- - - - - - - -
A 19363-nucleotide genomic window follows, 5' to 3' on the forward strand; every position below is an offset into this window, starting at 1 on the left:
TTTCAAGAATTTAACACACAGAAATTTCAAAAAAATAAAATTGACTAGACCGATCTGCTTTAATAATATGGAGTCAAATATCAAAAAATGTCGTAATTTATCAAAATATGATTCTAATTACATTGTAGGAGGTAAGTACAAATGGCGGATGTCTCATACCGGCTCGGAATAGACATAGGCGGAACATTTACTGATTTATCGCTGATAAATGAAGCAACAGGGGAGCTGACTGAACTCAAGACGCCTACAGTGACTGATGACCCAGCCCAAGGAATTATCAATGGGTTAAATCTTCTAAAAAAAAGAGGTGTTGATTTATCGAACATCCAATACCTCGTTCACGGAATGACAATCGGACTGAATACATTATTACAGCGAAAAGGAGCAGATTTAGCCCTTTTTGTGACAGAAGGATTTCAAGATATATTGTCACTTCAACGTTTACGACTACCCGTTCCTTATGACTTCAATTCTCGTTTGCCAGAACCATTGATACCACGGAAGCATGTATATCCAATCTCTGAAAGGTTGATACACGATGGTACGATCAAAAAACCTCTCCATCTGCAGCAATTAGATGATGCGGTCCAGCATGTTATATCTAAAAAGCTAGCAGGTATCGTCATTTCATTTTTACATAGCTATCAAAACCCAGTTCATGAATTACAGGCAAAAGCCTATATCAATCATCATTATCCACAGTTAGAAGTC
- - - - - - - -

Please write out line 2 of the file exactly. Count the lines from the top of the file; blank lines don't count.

TTTCAAGAATTTAACACACAGAAATTTCAAAAAAATAAAATTGACTAGACCGATCTGCTTTAATAATATGGAGTCAAATATCAAAAAATGTCGTAATTTATCAAAATATGATTCTAATTACATTGTAGGAGGTAAGTACAAATGGCGGATGTCTCATACCGGCTCGGAATAGACATAGGCGGAACATTTACTGATTTATCGCTGATAAATGAAGCAACAGGGGAGCTGACTGAACTCAAGACGCCTACAGTGACTGATGACCCAGCCCAAGGAATTATCAATGGGTTAAATCTTCTAAAAAAAAGAGGTGTTGATTTATCGAACATCCAATACCTCGTTCACGGAATGACAATCGGACTGAATACATTATTACAGCGAAAAGGAGCAGATTTAGCCCTTTTTGTGACAGAAGGATTTCAAGATATATTGTCACTTCAACGTTTACGACTACCCGTTCCTTATGACTTCAATTCTCGTTTGCCAGAACCATTGATACCACGGAAGCATGTATATCCAATCTCTGAAAGGTTGATACACGATGGTACGATCAAAAAACCTCTCCATCTGCAGCAATTAGATGATGCGGTCCAGCATGTTATATCTAAAAAGCTAGCAGGTATCGTCATTTCATTTTTACATAGCTATCAAAACCCAGTTCATGAATTACAGGCAAAAGCCTATATCAATCATCATTATCCACAGTTAGAAGTC